It works this way:

When a company believes it has the capability to put 10,000 pounds or more into orbit and does not have a private customer for that launch opportunity, it notifies the Secretary of Commerce no less than six months in advance. The Secretary notifies all government agencies. If no government agency can take advantage of the launch opportunity, the launching company may contract for the launch of any payload with any private US firm.

If a launch services company has a private company as a customer for a payload and payment of at least $500 per pound is forthcoming, the United States would have no further obligations regarding that launch. If payment is less than $500/pound, the United States would pay the difference if the payload is successfully placed in orbit.

If no payload is available from the government and no private space company steps forward with a payload to launch, the launching company may launch any equal payload it cares to put up. Water would be an acceptable test payload, for example.

If and only if the payload goes into orbit, the United States would pay $500 per pound. The United States has no obligation if for any reason the payload doesn’t go into orbit. Under the provisions of the proposed Act, the United States pays only for success in space.

Advantages to the United States

The United States receives no apparent benefit from orbiting sand or water. But the people of the United States gain great benefits from the existence of launch systems that can orbit a payload of at least 10,000 pounds at a cost of $500 a pound or less. The purpose of the act is to provide incentives for private firms to develop such capability and demonstrate success, not to put payloads into orbit.

Clearly no one wants to trust a valuable satellite to a launch company with no track record of performance. But probably only untried new companies and/or untried new launch systems can bring launch costs down to a level of $500 per pound or less. The Act guarantees that an untried new company and/or launch service has the chance to be tested at minimum risk. If the new system succeeds in putting only water into orbit, the company gets paid for it and has also demonstrated to potential customers that it can perform successfully. But it doesn’t get paid if the launch fails, which is an incentive for the company to build success and reliability into the system in the first place. The Act would not reward sloppy work.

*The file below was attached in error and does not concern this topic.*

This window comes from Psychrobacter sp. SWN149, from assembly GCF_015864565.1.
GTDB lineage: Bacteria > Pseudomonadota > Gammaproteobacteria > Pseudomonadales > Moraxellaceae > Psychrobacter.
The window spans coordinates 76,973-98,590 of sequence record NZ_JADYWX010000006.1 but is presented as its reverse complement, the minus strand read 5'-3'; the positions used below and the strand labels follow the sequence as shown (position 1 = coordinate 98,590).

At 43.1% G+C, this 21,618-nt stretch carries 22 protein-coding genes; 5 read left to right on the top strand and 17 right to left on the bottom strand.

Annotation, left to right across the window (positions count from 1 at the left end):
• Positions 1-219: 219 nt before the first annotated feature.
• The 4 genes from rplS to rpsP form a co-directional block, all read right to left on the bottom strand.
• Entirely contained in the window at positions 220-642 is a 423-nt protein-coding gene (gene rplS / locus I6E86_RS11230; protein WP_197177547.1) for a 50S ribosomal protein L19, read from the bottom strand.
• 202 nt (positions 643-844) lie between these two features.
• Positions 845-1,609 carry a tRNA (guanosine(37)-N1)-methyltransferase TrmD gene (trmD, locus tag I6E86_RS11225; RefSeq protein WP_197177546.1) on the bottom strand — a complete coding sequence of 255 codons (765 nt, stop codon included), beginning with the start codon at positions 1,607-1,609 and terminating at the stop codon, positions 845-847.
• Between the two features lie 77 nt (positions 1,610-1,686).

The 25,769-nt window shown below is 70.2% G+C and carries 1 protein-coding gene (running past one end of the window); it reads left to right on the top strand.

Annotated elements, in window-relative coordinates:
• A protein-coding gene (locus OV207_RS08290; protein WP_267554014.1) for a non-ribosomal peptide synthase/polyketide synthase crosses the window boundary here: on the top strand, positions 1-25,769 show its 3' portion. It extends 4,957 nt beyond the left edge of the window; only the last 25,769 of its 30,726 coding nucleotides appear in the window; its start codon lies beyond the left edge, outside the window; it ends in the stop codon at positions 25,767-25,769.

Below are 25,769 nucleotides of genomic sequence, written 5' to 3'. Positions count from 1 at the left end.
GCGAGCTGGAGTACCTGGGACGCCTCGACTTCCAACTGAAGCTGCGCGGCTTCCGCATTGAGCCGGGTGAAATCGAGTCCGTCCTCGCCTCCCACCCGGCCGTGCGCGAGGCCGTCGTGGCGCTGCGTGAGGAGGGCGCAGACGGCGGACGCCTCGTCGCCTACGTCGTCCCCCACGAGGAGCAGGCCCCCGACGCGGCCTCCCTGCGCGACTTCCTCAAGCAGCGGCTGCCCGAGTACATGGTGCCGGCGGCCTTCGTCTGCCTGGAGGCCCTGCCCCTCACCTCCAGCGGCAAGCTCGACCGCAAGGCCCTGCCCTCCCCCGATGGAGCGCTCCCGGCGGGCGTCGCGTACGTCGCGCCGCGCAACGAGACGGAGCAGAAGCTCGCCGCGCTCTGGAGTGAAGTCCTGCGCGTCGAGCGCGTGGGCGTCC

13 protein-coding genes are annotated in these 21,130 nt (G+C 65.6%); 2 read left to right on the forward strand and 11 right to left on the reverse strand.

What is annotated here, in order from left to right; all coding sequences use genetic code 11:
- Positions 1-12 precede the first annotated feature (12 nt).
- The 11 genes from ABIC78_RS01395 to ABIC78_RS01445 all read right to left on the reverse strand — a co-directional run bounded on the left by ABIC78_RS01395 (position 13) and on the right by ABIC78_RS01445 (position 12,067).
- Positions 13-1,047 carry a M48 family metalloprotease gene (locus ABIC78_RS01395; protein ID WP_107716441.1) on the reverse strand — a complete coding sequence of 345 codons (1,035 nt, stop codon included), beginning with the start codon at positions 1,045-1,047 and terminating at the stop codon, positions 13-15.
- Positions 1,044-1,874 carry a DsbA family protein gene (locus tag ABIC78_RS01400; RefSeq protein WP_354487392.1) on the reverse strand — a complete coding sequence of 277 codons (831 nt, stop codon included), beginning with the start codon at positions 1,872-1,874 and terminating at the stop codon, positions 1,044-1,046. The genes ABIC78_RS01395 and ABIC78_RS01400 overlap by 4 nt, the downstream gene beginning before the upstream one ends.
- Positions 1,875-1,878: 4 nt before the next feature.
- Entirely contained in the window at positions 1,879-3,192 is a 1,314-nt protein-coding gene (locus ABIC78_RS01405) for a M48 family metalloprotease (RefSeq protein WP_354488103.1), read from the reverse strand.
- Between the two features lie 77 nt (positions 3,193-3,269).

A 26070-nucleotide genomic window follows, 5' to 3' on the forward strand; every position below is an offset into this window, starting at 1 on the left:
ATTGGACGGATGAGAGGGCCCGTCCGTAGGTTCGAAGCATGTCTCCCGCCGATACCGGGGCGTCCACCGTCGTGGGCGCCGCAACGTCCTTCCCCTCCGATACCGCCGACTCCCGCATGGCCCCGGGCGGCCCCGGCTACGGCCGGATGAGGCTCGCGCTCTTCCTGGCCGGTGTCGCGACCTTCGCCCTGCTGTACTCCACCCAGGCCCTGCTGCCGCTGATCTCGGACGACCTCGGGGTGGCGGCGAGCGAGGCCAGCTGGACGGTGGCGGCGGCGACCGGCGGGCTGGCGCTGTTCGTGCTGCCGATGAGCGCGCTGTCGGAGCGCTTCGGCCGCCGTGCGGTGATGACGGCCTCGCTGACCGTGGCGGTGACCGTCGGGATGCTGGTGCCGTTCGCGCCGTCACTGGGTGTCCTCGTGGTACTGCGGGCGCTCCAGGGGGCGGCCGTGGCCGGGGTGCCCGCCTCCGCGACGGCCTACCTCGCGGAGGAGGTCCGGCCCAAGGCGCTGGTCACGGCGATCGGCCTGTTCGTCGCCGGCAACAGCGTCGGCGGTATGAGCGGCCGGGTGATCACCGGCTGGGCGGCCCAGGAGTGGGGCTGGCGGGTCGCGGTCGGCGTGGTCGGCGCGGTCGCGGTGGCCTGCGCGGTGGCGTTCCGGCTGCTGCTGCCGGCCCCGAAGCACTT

The Numbers

Here’s how the proposed numbers of the Act were derived:

One million pounds is about what the Soviet Union launches every year.

Five hundred dollars per pound is about 10% of NASA’s present real costs; analysts have estimated that many new space industrial processes can be made profitable once launch costs are reduced to this level or below.

Ten thousand pounds is a useful scientific, commercial, or military payload weight; it guarantees that the United States will develop the capability to do many large and useful things in space at lower cost.

These numbers ensure the development of regular space access; it would take a hundred launches of 10,000-pound payloads to reach the guaranteed limit of a million pounds per year, less if the payloads are heavier; but the ability to launch heavier payloads is also a worthwhile national asset.

Ten years is enough time; if the Act hasn’t done its job by then, it probably never will.


Payloads should certainly be inspected to ensure public safety. Clearly, private firms should not be allowed to launch spacecraft that would be hazardous to life or property. Therefore, launch vehicles should be inspected only to ensure that they would pose no un¬reasonable potential extraordinary hazard. It is not the business of the government to deter¬mine whether or not the technical approach of a new launch vehicle system will work, but only to find if it might fail dangerously. However, space vehicles are in fact less hazardous than large aircraft.


At least three private engineering/development firms have stated their intent to develop new launch systems and compete for the payments under this Act if passed. The potential benefits are enormous. The potential costs are relatively small and fixed. If it doesn’t work, it costs us little or nothing.

Something Like This Worked Before

The proposed Commercial Space Incentives Act is based upon other highly successful government incentives to development of high technology transportation systems in the past — the Pacific Railroad Act of 1862 and the Kelly Bill of 1925, for example. It also has features simiar to the Military Airlift Command’s ability to contract for private commercial airlift transportation.

The Kelly Bill was enacted in 1925 to “encourage commercial aviation and authorize the Postmaster General to contract for airmail service.” Prior to that time, the United States lagged far behind the rest of the world in the development of commercial aviation and the Post Office was trying to fly the mail itself. Within a year of starting in 1919, the Post Office lost 31 of its first 40 pilots. The passage of the Kelly Bill authorized payment of as much as 80% of the mail revenues to air mail carriers. It resulted in more than 5000 applications by fledgling airlines within two months. The entire United States airline industry, the largest in the world, was initiated by the Kelly Bill.